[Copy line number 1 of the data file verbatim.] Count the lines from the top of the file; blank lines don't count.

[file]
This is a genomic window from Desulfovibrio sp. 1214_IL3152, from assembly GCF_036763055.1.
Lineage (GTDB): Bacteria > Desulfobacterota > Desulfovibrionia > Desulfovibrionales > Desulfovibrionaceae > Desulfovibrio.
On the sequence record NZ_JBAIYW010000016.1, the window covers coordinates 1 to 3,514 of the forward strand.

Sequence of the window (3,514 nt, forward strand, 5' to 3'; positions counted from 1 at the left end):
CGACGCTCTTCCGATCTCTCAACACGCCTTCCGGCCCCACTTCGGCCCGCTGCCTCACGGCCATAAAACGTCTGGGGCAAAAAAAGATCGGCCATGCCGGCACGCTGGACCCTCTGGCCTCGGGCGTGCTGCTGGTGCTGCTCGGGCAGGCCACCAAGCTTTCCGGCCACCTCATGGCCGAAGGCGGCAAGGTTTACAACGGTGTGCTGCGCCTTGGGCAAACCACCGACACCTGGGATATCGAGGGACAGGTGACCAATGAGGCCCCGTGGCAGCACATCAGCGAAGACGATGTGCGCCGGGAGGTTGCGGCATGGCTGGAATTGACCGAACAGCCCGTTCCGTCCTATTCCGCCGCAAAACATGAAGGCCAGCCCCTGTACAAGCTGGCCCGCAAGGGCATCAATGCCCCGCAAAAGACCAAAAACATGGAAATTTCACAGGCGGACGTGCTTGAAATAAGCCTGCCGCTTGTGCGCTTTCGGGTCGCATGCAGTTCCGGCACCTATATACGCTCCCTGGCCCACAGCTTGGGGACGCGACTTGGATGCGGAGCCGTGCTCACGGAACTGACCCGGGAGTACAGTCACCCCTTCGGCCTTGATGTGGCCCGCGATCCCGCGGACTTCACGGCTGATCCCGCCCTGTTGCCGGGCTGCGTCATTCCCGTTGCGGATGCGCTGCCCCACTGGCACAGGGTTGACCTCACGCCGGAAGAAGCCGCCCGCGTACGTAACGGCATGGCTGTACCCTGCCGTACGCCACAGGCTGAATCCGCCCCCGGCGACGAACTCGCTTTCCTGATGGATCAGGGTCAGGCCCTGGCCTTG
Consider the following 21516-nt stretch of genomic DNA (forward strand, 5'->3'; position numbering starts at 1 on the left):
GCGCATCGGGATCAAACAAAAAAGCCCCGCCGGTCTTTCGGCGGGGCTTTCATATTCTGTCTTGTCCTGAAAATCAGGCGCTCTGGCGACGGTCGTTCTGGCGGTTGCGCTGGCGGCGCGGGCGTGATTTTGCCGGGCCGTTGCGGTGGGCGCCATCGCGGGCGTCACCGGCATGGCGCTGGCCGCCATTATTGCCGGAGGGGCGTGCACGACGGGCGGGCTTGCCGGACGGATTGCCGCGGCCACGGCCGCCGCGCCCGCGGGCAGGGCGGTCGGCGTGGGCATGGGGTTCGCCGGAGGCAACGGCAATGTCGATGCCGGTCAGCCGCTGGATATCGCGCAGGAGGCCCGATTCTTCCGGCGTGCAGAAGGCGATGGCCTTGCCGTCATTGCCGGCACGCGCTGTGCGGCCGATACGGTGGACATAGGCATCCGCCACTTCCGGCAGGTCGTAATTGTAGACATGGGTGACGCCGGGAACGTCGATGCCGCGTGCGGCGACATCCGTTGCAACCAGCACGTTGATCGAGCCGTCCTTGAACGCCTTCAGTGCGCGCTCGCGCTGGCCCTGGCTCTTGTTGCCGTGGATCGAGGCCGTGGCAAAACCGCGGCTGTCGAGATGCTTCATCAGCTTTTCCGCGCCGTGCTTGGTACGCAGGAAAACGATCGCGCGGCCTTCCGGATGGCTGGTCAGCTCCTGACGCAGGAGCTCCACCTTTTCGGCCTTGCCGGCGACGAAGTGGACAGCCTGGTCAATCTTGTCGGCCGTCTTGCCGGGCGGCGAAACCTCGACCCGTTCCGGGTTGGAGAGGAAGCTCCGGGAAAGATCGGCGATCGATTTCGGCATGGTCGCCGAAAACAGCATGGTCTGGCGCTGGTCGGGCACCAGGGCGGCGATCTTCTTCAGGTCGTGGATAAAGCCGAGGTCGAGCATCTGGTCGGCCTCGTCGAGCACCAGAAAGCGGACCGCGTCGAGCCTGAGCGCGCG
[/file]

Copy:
This is a genomic window from Desulfovibrio sp. 1214_IL3152, from assembly GCF_036763055.1.